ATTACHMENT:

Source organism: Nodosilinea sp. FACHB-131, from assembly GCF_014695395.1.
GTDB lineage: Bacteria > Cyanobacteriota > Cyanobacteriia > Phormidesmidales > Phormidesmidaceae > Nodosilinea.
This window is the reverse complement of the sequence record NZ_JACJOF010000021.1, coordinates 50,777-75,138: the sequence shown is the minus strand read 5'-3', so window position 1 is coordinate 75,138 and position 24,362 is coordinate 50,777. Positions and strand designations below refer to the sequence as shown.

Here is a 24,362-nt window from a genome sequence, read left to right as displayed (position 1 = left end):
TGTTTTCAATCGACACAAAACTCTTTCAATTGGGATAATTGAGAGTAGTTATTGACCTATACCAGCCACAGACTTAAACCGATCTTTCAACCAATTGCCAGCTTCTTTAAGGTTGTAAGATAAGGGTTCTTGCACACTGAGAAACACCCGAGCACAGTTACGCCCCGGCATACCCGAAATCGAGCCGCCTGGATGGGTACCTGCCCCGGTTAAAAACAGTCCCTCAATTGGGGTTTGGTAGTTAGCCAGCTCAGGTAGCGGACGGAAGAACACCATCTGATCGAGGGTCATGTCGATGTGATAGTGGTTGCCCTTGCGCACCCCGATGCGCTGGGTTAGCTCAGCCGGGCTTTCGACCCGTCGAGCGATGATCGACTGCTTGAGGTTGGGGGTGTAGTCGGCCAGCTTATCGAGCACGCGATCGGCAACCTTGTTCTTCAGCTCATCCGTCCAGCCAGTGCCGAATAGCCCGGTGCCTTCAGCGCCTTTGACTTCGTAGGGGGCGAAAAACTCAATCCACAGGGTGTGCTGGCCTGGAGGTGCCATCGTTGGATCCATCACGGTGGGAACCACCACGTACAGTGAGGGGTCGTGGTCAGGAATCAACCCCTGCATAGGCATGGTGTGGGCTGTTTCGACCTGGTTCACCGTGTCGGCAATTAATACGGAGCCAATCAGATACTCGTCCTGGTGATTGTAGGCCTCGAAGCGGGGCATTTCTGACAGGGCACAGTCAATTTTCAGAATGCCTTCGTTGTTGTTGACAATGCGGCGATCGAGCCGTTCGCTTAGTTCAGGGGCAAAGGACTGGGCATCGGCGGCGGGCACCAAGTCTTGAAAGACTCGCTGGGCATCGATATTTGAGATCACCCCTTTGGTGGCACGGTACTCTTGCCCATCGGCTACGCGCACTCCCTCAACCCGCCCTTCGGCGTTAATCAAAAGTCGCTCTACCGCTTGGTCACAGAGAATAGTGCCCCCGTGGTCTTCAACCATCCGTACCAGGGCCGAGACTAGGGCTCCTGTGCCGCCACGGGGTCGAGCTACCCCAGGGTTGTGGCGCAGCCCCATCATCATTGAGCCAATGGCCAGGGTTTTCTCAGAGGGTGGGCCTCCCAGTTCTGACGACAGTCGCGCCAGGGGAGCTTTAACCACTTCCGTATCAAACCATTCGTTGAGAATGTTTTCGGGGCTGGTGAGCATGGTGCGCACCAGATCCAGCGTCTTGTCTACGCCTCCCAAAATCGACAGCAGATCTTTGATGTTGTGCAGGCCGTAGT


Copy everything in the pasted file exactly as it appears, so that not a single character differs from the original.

Source organism: Nodosilinea sp. FACHB-131, from assembly GCF_014695395.1.
GTDB lineage: Bacteria > Cyanobacteriota > Cyanobacteriia > Phormidesmidales > Phormidesmidaceae > Nodosilinea.
This window is the reverse complement of the sequence record NZ_JACJOF010000021.1, coordinates 50,777-75,138: the sequence shown is the minus strand read 5'-3', so window position 1 is coordinate 75,138 and position 24,362 is coordinate 50,777. Positions and strand designations below refer to the sequence as shown.

Here is a 24,362-nt window from a genome sequence, read left to right as displayed (position 1 = left end):
TGTTTTCAATCGACACAAAACTCTTTCAATTGGGATAATTGAGAGTAGTTATTGACCTATACCAGCCACAGACTTAAACCGATCTTTCAACCAATTGCCAGCTTCTTTAAGGTTGTAAGATAAGGGTTCTTGCACACTGAGAAACACCCGAGCACAGTTACGCCCCGGCATACCCGAAATCGAGCCGCCTGGATGGGTACCTGCCCCGGTTAAAAACAGTCCCTCAATTGGGGTTTGGTAGTTAGCCAGCTCAGGTAGCGGACGGAAGAACACCATCTGATCGAGGGTCATGTCGATGTGATAGTGGTTGCCCTTGCGCACCCCGATGCGCTGGGTTAGCTCAGCCGGGCTTTCGACCCGTCGAGCGATGATCGACTGCTTGAGGTTGGGGGTGTAGTCGGCCAGCTTATCGAGCACGCGATCGGCAACCTTGTTCTTCAGCTCATCCGTCCAGCCAGTGCCGAATAGCCCGGTGCCTTCAGCGCCTTTGACTTCGTAGGGGGCGAAAAACTCAATCCACAGGGTGTGCTGGCCTGGAGGTGCCATCGTTGGATCCATCACGGTGGGAACCACCACGTACAGTGAGGGGTCGTGGTCAGGAATCAACCCCTGCATAGGCATGGTGTGGGCTGTTTCGACCTGGTTCACCGTGTCGGCAATTAATACGGAGCCAATCAGATACTCGTCCTGGTGATTGTAGGCCTCGAAGCGGGGCATTTCTGACAGGGCACAGTCAATTTTCAGAATGCCTTCGTTGTTGTTGACAATGCGGCGATCGAGCCGTTCGCTTAGTTCAGGGGCAAAGGACTGGGCATCGGCGGCGGGCACCAAGTCTTGAAAGACTCGCTGGGCATCGATATTTGAGATCACCCCTTTGGTGGCACGGTACTCTTGCCCATCGGCTACGCGCACTCCCTCAACCCGCCCTTCGGCGTTAATCAAAAGTCGCTCTACCGCTTGGTCACAGAGAATAGTGCCCCCGTGGTCTTCAACCATCCGTACCAGGGCCGAGACTAGGGCTCCTGTGCCGCCACGGGGTCGAGCTACCCCAGGGTTGTGGCGCAGCCCCATCATCATTGAGCCAATGGCCAGGGTTTTCTCAGAGGGTGGGCCTCCCAGTTCTGACGACAGTCGCGCCAGGGGAGCTTTAACCACTTCCGTATCAAACCATTCGTTGAGAATGTTTTCGGGGCTGGTGAGCATGGTGCGCACCAGATCCAGCGTCTTGTCTACGCCTCCCAAAATCGACAGCAGATCTTTGATGTTGTGCAGGCCGTAGT